On April 16, 2018, the court granted in part and denied in part Defendant’s motion for summary judgment. (ECF No. 23). Plaintiff subsequently requested and was granted leave to file an Amended Complaint. (ECF No. 29). Plaintiff’s remaining claims in the Amended Complaint are 1) Gender Discrimination under Title VII of the Civil Rights Act (“Title VII”) (Count I); 2) Hostile Work Environment under Title VII (Count II); 3) Retaliation under Title VII (Counts III and VIII); 3) Disability Discrimination and Failure to Accommodate under the Americans with Disabilities Act (the “ADA”) (Counts IV and VI); 4) Retaliation under the ADA (Count V); and 5) Discrimination on the Basis of Pregnancy under Title VII (Count VII). Defendant moved for summary judgment on all counts of the Amended Complaint on January 15, 2019. (ECF No. 40). The parties agreed by a consent motion to grant Plaintiff an extension of time to file her opposition. (ECF No. 41). That motion sought an extension for Plaintiff to file her opposition to the motion for summary judgment until February 15 and for Defendant to reply by March 1. Id. The court’s paperless order erroneously granted Plaintiff until March 1, 2019 to file her Opposition, simply inserting the date of the reply (ECF No. 43). The court apologizes for this error. Neither Plaintiff nor Defendant opposed this order nor raised the issue with the court.

         On February 15, 2019, Plaintiff moved to strike certain sections of the motion for summary judgment. (ECF No. 44). The court issued a paperless order on the same day, directing the Clerk to place Defendant’s motion for summary judgment, and plaintiff’s motion to strike and/or seal temporarily under seal until the resolution of the motion to strike and/or seal. (ECF No. 45). The court also directed the parties to file redacted versions of the papers on the public docket (ECFs No. 47 & 48). Plaintiff then filed a consent motion for leave to file excess pages in its Opposition to Defendant’s motion for summary judgment. (ECF No. 46). Plaintiff subsequently filed her over-long opposition on February 27, 2019. (ECF No. 49). Defendant filed a motion to seal its opposition to plaintiff’s motion to strike on March 5, 2019, (ECF No. 52), and then filed its reply in support of its motion for summary judgment on March 13. (ECF No. 53). Plaintiff then filed her own motion to seal her reply to Defendant’s opposition to motion to strike or seal on the same day. (ECF No. 54). Finally, Plaintiff filed a motion for leave to file a sur-reply, (ECF No. 56), which Defendant opposed (ECF No. 57).

         II. Motion for Summary Judgment A. Standard of Review

          Summary judgment will be granted only if “there is no genuine dispute as to any material fact and the movant is entitled to judgment as a matter of law.” Fed.R.Civ.P. 56(a); see Celotex Corp. v. Catrett, 477 U.S. 317, 322 (1986); Anderson v. Liberty Lobby, Inc., 477 U.S. 242, 250 (1986). A dispute about a material fact is genuine “if the evidence is such that a reasonable jury could return a verdict for the nonmoving party.” Liberty Lobby, 477 U.S. at 249. In undertaking this inquiry, a court must view the facts “in the light most favorable to the party opposing the motion, ” Matsushita Elec. Indus. v. Zenith Radio Corp., 475 U.S. 574, 587 (1986) (quoting United States v. Diebold, Inc., 369 U.S. 654, 655 (1962)); see also EEOC v. Navy Fed. Credit Union, 424 F.3d 397, 405 (4th Cir. 2005), but a “party cannot create a genuine dispute of material fact through mere speculation or compilation of inferences, ” Shina v. Shalala, 166 F.Supp.2d 373, 375 (D.Md. 2001) (citation omitted).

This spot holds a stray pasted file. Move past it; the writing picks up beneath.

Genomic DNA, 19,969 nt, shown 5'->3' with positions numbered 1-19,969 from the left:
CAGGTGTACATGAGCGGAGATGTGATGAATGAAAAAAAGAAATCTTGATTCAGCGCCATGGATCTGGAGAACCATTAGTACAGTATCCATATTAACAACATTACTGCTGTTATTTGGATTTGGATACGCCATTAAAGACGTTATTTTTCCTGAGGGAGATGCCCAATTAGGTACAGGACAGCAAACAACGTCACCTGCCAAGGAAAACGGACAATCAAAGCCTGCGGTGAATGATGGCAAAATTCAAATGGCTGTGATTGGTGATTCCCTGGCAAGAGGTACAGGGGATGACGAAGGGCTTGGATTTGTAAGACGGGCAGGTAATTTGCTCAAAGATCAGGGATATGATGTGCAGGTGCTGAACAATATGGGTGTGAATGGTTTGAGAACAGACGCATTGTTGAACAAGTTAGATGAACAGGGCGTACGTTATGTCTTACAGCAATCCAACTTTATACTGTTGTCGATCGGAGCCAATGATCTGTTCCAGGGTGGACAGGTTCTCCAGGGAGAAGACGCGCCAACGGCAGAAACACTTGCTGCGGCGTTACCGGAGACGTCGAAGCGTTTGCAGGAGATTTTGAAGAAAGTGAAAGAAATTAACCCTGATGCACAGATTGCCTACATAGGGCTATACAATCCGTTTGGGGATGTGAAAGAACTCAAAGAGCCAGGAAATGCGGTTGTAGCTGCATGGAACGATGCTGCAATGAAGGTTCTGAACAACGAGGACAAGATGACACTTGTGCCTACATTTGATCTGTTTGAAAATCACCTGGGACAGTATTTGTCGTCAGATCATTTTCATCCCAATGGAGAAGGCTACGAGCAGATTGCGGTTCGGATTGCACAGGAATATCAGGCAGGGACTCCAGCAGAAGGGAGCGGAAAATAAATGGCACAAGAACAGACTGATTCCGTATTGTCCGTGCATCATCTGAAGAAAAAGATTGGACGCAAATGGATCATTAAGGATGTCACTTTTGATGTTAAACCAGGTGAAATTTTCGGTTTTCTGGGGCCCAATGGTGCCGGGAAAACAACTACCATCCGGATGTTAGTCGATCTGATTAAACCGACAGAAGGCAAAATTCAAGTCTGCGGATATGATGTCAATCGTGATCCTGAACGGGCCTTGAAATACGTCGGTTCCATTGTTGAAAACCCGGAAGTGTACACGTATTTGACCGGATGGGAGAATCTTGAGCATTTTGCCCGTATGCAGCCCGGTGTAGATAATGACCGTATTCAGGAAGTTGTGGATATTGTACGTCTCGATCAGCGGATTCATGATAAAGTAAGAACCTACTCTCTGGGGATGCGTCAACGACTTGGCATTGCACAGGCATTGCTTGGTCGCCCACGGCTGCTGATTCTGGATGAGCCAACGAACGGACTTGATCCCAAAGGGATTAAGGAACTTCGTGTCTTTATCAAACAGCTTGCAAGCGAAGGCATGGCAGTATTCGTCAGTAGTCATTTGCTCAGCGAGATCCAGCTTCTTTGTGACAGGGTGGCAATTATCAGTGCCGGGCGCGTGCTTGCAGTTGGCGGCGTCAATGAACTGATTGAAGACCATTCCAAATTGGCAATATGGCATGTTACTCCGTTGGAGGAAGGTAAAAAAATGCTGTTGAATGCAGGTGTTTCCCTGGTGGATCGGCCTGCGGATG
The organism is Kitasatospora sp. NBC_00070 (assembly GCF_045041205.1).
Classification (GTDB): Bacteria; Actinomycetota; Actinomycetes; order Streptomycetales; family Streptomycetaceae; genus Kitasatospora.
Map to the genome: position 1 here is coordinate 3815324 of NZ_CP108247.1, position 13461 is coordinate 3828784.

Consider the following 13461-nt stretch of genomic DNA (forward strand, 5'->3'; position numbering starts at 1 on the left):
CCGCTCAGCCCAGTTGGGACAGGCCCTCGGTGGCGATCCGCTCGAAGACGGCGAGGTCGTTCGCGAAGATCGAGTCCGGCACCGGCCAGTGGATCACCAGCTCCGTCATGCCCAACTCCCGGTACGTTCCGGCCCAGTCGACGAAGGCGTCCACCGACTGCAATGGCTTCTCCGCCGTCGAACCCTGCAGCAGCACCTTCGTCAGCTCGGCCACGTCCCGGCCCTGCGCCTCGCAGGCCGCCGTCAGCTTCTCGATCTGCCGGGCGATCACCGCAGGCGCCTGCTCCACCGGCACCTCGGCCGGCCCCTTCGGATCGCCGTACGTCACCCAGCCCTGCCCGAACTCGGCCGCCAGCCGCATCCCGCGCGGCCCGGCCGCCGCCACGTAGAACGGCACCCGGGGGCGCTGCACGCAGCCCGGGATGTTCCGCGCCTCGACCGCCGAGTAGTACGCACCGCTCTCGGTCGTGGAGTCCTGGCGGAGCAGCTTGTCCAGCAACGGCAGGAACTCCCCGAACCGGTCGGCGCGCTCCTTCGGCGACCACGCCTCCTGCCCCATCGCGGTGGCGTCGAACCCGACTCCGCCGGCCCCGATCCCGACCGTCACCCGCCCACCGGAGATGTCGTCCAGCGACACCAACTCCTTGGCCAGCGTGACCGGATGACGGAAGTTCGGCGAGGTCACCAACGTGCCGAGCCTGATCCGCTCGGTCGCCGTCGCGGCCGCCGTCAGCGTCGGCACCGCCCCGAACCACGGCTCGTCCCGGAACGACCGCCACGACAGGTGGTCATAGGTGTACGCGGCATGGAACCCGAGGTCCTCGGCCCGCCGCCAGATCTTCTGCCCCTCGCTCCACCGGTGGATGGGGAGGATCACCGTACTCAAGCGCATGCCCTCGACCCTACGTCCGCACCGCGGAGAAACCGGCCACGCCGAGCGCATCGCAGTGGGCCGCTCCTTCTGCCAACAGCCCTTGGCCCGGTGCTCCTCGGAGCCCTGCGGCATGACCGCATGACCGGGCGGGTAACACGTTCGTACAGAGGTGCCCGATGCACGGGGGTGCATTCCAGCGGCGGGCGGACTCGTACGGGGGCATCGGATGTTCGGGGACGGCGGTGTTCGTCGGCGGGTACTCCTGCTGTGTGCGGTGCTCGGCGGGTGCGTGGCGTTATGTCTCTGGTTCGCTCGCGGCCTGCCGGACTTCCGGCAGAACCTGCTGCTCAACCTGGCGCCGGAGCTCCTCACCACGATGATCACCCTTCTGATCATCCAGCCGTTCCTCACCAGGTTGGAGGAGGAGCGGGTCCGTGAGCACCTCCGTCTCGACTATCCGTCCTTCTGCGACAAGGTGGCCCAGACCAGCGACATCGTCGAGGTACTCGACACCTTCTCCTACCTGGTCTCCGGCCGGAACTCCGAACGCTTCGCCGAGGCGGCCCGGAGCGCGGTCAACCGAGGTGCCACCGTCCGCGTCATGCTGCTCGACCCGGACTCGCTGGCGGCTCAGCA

To prevail on a motion for summary judgment, the moving party generally bears the burden of showing that there is no genuine dispute as to any material fact. No. genuine dispute of material fact exists, however, if the nonmoving party fails to make a sufficient showing on an essential element of his case as to which he would have the burden of proof. Celotex, 477 U.S. at 322–23.

         B. Analysis

         1. The Retaliation Claims

         Cpl. Hamilton brings three separate retaliation claims: two of them under Title VII and one under the ADA.

         To establish a prima facie case of retaliation under Title VII, a plaintiff must show that: 1) she engaged in a protected activity, 2) her employer took a materially adverse action against her and 3) a causal connection existed between the activity and the adverse action. See Adams v. Anne Arundel County Public Schools, 789 F.3d 422, 429 (4th Cir. 2015).

         Cpl. Hamilton brings two distinct, but similar, Title VII claims. Cpl. Hamilton contends that 1) she engaged in a protected activity when she complained publicly about her treatment, when she sought assistance from Lt. Popielarcheck, when she e-mailed Shop Steward Knight, and when she complained to the EEOC coordinator; 2) she suffered an adverse employment action in the form of a lower Past Performance Appraisal, a “subsequent hostile work environment, ” the “denial of request for assistance, and revised workload” and a “threat by Captain Parker, ” (ECF No. 29, at 11); and that there was a causal connection between 1) and 2). As to her second Title VII retaliation claim, brought pursuant to the Pregnancy Discrimination Act, Cpl. Hamilton claims that she: 1) engaged in a protected activity by requesting light duty due to her high risk pregnancy, 2) suffered an adverse employment action in the form of a lower performance evaluation, transfer to the Records Department, and “subsequent hostile work environment, denial of request for assistance, and revised workload[, ]” id. at 18, and 3) that 1) and 2) were causally linked. Id.